Oracle, the Innovation Company: Core Innovation, Fusion Applications' Debut, and Why It’s All Up to AIA

Summary:If I had to distill a vast and complex product strategy into a single, admittedly simplistic description, Oracle of late would have been known as a company that innovates through acquisition: This has been largely true since Oracle’s acquisition binge started five years ago. And until now innovation through acquisition has been one of the simplest ways to differentiate Oracle from SAP, which, using similarly simplistic language, largely innovates at the core of its flagship product line.

If I had to distill a vast and complex product strategy into a single, admittedly simplistic description, Oracle of late would have been known as a company that innovates through acquisition: This has been largely true since Oracle’s acquisition binge started five years ago. And until now innovation through acquisition has been one of the simplest ways to differentiate Oracle from SAP, which, using similarly simplistic language, largely innovates at the core of its flagship product line.

So it’s only fitting that, during the same year that SAP made a major innovation-through-acquisition play by buying Business Objects, Oracle used this week’s Open World shindig to showcase an impressive amount of innovation at the core of its now vast software portfolio. Perhaps the most impressive, due only in part to the huge hype riding behind it, is Fusion Applications. Oracle gave industry analysts a two-hour mind-melting core dump earlier in September on Fusion Apps and is planning on showcasing some of the new functionality during Open World on Day Three. And here’s what I can say without blowing the terms of an NDA agreement I signed two weeks ago: Oracle has made good on its promise to deliver Fusion Apps, and has greatly exceeded my expectations in doing so. A very impressive debut.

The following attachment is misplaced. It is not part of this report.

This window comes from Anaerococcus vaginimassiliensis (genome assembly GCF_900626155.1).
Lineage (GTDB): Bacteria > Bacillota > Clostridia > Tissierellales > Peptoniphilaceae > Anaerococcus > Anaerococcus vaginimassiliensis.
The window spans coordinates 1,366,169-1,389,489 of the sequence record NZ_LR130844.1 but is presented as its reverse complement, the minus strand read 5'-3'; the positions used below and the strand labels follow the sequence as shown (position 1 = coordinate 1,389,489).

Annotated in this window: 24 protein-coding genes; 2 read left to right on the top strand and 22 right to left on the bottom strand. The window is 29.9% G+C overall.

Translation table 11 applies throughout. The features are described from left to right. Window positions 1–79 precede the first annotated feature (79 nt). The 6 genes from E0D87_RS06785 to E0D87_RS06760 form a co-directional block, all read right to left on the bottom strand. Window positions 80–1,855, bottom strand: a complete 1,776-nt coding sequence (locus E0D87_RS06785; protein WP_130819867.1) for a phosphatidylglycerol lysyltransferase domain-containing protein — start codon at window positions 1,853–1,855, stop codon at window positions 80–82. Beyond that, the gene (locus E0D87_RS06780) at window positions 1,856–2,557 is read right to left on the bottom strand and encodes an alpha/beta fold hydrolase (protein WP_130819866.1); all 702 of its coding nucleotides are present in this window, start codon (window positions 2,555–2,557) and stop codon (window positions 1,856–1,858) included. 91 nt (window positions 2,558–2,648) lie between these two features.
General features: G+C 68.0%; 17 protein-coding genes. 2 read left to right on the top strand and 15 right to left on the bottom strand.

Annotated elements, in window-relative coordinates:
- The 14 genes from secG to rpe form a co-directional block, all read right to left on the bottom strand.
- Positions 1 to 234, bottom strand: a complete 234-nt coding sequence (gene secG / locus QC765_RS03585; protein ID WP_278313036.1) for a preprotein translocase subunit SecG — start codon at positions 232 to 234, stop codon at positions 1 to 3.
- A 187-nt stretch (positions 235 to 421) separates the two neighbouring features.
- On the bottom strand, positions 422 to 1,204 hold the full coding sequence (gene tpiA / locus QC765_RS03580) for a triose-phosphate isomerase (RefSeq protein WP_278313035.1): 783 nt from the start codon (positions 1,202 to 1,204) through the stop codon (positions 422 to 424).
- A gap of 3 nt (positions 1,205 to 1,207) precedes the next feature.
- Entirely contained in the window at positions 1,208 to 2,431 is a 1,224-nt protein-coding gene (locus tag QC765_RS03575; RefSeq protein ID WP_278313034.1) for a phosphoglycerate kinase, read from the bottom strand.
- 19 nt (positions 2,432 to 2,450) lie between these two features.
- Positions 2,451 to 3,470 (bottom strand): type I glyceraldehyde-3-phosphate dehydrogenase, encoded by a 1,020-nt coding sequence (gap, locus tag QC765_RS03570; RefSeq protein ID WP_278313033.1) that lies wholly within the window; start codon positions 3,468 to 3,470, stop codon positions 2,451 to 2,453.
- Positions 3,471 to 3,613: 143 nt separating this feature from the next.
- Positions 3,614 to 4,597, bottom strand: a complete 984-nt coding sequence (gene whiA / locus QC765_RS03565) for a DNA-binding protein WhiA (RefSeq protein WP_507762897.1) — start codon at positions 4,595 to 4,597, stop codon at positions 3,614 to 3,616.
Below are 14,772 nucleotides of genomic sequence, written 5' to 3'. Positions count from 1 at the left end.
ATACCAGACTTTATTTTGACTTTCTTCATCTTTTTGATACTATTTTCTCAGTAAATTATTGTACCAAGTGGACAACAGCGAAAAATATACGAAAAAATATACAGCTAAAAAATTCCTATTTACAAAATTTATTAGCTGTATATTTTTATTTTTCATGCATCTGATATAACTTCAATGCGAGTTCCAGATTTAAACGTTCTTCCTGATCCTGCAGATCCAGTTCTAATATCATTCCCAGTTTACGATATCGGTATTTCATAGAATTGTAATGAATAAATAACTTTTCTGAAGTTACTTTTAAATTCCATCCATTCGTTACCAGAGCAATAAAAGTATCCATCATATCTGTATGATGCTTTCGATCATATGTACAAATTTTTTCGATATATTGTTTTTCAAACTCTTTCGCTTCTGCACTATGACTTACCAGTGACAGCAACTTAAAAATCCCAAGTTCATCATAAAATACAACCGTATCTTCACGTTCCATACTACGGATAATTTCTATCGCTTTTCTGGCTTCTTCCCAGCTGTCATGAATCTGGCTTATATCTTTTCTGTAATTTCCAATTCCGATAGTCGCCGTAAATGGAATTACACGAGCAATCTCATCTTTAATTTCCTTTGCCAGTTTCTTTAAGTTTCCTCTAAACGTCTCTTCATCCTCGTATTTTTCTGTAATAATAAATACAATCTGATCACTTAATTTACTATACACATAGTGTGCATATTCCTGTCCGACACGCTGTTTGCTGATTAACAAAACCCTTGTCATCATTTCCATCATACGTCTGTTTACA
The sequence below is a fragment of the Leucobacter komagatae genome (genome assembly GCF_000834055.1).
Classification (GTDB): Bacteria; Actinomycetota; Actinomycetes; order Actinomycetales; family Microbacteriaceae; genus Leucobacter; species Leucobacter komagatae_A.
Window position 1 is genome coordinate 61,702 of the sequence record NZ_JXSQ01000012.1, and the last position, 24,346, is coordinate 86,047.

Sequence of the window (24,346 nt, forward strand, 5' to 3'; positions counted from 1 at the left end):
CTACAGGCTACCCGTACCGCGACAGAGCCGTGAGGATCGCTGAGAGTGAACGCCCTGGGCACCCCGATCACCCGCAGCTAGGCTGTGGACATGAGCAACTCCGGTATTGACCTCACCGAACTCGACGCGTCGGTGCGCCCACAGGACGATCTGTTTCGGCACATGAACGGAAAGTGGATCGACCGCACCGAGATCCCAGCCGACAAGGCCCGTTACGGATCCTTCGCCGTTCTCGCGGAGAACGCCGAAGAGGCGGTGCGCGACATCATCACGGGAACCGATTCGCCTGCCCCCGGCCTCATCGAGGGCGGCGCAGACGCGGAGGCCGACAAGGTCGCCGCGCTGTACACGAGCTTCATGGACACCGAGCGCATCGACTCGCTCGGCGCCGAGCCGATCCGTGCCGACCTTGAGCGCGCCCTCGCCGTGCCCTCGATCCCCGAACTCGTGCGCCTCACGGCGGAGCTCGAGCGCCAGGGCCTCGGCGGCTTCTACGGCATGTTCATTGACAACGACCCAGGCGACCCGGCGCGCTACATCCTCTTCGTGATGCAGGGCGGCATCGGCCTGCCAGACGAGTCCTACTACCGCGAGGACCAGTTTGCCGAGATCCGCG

But Fusion is far from the only core innovation. E-Business Suite has new talent management, supply chain, and MES integration capabilities, for example. PeopleSoft has global payroll support, and is planning new talent management functions as well. JD Edwards is adding more real estate management capabilities, and cost accounting, among others. And so on. In short, each of the major suites has new releases and new functionality that can definitely be called innovative.

And then there’s net new functionality, like some of the Social CRM apps (which represent in my mind the best example of enterprise-class Web 2.0 functionality I’ve ever seen) that Oracle highlighted on Day One of the conference. These are net new applications that can be placed into an existing portfolio, regardless of whether a company is running EBS, PeopleSoft, some versions of JD Edwards, and even (or especially), SAP. Included in the standalone innovation category are new products like the Demand Signal Repository – a product that helps supply chain managers deal with fluctuation in demand, and Beehive, a new version of Oracle’s Collaboration Suite that hopes to be more acceptable to the customer base than Collaboration Suite ever was.

Oracle’s Business Intelligence apps are also getting some new functionality, with new capabilities regarding spend analytics, project analysis, recruiting, and asset management, among others. And the list goes on and on.

Of course, Oracle is innovating for all the usual reasons, customer requirements being only one of them. The other reason is all about the bottom line: Oracle, like everyone else in the business, needs a lot of net new license revenue – and with it the recurring revenue that comes from a 22 percent maintenance fee – in order to keep the financial picture rosy. Putting these standalone applications into the market place has a potential 2-for-1 benefit to Oracle: Benefit number one comes from buying a license for, say, Demand Signal Repository. Benefit two comes from potentially having to upgrade to Fusion Middleware, Application Integration Architecture (AIA), and the latest release of EBS, PeopleSoft, Siebel, or JDE in order to run the new application, all of which can have a license revenue upside.